Corps Won't Back Breachingby Associated Press
Spokesman Review, February 21, 2002
Final report released on plan to improve fish survival
Four dams on the Snake River will be modified to improve the survival of salmon, but will not be breached, the U.S. Army Corps of Engineers announced Wednesday in a widely-expected decision.
The corps made essentially the same announcement in December when it released a draft plan for restoring salmon runs on the Columbia-Snake river systems. Wednesday's announcement concerned the final plan, which will likely be formally adopted by the corps later this year, spokeswoman Nola Conway said.
"As far as this document is concerned, we are not recommending breaching," Conway said. "But breaching is still on the table as a regional issue for salmon recovery."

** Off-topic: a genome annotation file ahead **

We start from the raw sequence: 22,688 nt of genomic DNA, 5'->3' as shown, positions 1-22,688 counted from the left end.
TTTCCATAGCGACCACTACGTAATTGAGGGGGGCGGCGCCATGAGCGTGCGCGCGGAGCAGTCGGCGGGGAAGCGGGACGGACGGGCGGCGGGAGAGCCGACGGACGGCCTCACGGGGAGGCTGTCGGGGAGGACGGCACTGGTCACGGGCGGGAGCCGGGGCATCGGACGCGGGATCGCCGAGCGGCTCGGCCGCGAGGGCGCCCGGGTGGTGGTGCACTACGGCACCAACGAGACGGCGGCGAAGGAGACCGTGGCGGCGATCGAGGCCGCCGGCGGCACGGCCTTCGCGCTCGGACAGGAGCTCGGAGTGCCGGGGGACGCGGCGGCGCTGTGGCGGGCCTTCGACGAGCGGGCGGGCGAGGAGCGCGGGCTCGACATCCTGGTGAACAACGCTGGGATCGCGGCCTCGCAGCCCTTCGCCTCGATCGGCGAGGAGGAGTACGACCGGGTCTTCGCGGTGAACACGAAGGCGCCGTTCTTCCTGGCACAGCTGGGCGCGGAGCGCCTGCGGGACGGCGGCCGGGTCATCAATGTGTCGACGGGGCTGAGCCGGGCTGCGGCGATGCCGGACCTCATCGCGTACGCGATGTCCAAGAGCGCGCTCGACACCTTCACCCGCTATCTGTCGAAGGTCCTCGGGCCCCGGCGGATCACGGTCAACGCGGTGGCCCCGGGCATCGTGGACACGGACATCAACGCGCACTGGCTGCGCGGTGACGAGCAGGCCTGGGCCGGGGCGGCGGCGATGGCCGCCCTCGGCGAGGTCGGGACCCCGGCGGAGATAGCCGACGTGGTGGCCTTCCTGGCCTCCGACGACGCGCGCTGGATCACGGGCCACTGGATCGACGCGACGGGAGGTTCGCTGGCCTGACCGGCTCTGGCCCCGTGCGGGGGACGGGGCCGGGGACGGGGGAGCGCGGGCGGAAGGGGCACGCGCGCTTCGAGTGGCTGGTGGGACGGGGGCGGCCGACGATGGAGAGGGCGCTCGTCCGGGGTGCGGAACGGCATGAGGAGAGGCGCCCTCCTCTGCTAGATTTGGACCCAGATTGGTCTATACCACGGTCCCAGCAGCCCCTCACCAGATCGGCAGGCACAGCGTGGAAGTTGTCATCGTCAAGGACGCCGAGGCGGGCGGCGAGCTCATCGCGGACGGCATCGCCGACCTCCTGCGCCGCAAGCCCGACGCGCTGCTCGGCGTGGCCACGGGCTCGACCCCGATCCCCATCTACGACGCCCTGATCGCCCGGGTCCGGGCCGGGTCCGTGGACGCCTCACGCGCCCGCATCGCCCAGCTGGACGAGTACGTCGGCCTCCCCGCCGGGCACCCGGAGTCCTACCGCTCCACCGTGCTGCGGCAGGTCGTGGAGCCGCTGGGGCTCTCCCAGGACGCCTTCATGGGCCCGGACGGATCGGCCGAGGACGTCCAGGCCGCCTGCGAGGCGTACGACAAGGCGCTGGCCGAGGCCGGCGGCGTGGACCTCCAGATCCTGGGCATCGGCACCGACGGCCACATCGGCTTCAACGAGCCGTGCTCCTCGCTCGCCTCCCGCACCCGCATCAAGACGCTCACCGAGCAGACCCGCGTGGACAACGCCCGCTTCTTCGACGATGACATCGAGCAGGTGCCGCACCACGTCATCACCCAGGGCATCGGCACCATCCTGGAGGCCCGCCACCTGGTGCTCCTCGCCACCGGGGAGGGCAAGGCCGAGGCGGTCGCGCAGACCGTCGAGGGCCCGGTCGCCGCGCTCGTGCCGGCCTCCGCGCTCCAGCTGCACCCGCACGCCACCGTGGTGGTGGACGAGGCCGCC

The corps plans to pursue technical and operational changes at the dams to improve fish survival. The work will cost about $390 million over 10 years, the decision said.
Environmental groups have vowed to continue in court their fight to remove the four dams, which they blame for dramatic declines in salmon runs.
The dams -- Ice Harbor, Little Goose, Lower Granite and Lower Monumental -- are between Pasco and Lewiston. They were built starting in the 1960s to provide electricity and irrigation water and to make the Snake River navigable.
Each spring and summer millions of juvenile salmon and steelhead leave their home rivers in Idaho, Washington and Oregon and are flushed to the ocean, where they spend one to three years. Then they return to their places of birth to spawn.
Dams on the Snake and Columbia rivers disrupted the migration, exposing fish to predators, high water temperatures and electrical turbines.
The fish were eventually placed on the endangered species list, which triggered studies on the best way to restore the fish runs.
Final Feasibility Report and Environmental Impact Statement
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